When I came across these old stove-burner tops at the salvage yard, I was immediately struck by their variations in pattern and how interesting they looked out of context. I never knew burner tops came in so many different shapes!
After some heavy scrubbing, I found I liked them even more. They are nice, mid-sized objects with a bit of weight to them, which makes them great for home decor. For my kitchen, modern white was the way to go, but you could easily leave them au naturel or vary this design in a million ways. As long as you seal them with a good protectant and add some simple felt feet, they are perfect for handling hot pans or plates from the oven, and between uses they look great on the wall — as any good trivet should. With no tools or tricky steps, this is a great quickie project for rainy days, weekends and procrastinating :) Enjoy! — Kate
CLICK HERE for the full how-to after the jump!
- old metal stove-burner tops (these are usually easy to find at salvage shops and flea markets)
- spray-paint primer and spray sealant (other paint colors are optional)
- embroidery thread
- felt protector pads
- scrub pad and stove cleaner
1. Thoroughly scrub the burner tops until they are clean. You can use steel wool and a good scrub cleaner to get rid of most leftover debris. Rinse them and let dry completely.
2. Cover the burner tops with several even coats of primer, letting them dry between coats. If you want them to be white, you can stop here and coat them with the spray sealant. If you want them to be a different color, you can spray them with one coat of primer, then follow with a couple coats of color spray, then the sealant. Let dry completely.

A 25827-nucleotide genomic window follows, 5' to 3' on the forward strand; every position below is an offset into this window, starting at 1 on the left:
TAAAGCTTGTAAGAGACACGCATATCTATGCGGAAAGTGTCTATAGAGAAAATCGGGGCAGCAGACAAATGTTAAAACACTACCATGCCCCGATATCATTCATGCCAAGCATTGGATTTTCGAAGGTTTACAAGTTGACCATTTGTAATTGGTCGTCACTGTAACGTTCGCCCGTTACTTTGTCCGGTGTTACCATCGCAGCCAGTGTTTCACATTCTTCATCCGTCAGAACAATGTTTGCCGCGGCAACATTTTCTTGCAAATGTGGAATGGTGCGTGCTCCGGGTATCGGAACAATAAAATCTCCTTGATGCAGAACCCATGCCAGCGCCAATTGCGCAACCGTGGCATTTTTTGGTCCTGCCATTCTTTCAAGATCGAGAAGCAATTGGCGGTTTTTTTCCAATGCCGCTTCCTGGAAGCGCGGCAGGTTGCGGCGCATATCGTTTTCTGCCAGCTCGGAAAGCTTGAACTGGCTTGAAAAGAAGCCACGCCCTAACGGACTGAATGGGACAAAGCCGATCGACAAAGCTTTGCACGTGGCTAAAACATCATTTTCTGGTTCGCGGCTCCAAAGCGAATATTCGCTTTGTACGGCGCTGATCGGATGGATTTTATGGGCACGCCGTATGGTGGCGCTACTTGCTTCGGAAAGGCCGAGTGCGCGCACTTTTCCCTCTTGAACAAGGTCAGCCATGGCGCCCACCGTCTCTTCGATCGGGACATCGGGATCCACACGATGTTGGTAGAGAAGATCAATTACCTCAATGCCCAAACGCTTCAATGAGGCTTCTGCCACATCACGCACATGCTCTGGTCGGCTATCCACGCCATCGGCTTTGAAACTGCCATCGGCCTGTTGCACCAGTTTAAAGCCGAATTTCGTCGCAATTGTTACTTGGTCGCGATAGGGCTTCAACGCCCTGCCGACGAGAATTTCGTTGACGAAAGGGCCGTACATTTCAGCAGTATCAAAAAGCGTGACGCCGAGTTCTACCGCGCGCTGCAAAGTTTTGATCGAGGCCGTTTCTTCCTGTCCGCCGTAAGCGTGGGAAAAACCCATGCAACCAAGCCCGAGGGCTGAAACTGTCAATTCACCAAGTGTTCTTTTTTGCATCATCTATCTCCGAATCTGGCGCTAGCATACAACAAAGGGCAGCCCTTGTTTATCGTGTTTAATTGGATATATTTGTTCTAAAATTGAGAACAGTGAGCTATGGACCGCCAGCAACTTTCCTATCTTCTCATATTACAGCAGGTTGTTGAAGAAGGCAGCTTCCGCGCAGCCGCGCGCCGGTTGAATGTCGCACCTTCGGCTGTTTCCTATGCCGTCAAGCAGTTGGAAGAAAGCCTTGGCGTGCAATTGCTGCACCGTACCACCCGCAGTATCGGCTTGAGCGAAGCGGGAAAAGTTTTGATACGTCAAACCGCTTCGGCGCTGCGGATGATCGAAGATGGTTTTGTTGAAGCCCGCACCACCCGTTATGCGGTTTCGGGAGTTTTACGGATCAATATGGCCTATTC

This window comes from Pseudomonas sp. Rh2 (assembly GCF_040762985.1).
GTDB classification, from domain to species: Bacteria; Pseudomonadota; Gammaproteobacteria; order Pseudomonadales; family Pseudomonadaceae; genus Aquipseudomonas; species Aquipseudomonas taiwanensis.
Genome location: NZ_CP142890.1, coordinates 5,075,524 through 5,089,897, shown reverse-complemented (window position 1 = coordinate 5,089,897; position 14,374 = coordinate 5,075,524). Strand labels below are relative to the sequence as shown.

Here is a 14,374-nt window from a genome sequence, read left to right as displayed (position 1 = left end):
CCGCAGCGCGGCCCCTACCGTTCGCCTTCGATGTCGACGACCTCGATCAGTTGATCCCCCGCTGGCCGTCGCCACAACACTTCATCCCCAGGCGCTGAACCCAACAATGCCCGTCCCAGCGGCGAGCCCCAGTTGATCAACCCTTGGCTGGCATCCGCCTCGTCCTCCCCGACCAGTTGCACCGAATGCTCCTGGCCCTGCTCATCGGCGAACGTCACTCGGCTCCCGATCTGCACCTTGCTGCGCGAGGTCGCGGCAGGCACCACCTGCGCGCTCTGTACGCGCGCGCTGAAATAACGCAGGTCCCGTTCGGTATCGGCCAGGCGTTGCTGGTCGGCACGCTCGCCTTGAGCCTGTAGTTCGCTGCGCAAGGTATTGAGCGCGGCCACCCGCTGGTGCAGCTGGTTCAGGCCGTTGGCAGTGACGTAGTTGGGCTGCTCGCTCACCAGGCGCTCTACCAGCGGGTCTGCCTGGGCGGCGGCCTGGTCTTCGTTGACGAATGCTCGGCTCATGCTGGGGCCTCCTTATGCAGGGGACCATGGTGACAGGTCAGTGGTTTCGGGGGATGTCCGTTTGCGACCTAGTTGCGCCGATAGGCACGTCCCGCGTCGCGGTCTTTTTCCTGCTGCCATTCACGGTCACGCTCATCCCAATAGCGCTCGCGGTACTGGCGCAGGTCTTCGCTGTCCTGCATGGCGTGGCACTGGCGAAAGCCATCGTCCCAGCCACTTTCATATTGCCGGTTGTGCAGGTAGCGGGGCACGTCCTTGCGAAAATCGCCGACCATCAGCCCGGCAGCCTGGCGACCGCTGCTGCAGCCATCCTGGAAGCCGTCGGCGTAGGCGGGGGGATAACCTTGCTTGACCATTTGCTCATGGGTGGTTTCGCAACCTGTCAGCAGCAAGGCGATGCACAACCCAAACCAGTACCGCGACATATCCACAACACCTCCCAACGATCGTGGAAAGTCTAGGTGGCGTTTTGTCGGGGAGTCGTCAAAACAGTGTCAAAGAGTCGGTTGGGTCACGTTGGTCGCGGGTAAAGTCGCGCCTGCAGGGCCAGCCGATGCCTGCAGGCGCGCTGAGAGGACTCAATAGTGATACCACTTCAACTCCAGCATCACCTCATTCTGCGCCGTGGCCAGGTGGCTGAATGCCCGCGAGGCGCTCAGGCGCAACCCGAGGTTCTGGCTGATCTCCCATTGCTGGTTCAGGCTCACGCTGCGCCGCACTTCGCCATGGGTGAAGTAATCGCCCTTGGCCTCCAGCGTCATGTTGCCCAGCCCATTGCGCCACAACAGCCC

3. Cut varying lengths of embroidery thread and plan out your design. Take one piece of thread and create a tight knot around part of the trivet with the knot on the underside. Leave a length of thread that is about 1.5 times as long as the length you plan to make your band of color. As you wrap the thread around the trivet, be sure to wrap it around the loose thread on the underside. When you are ready to end the band of color, take the wrapping end of the thread and tie it in a knot with the loose end of the thread from the beginning knot, on the underside. Snip excess thread.
4. Continue wrapping and knotting the different bands of colored thread in whatever pattern you choose. Wrap only one layer to keep the bands of thread relatively thin, and push the thread tight against itself so the trivet doesn’t show through the band of color.
5. When you are done adding the color bands, flip the trivets over and stick the felt protector pads on the corners of the trivet. This will prevent them from scratching any surfaces, and it also makes them level.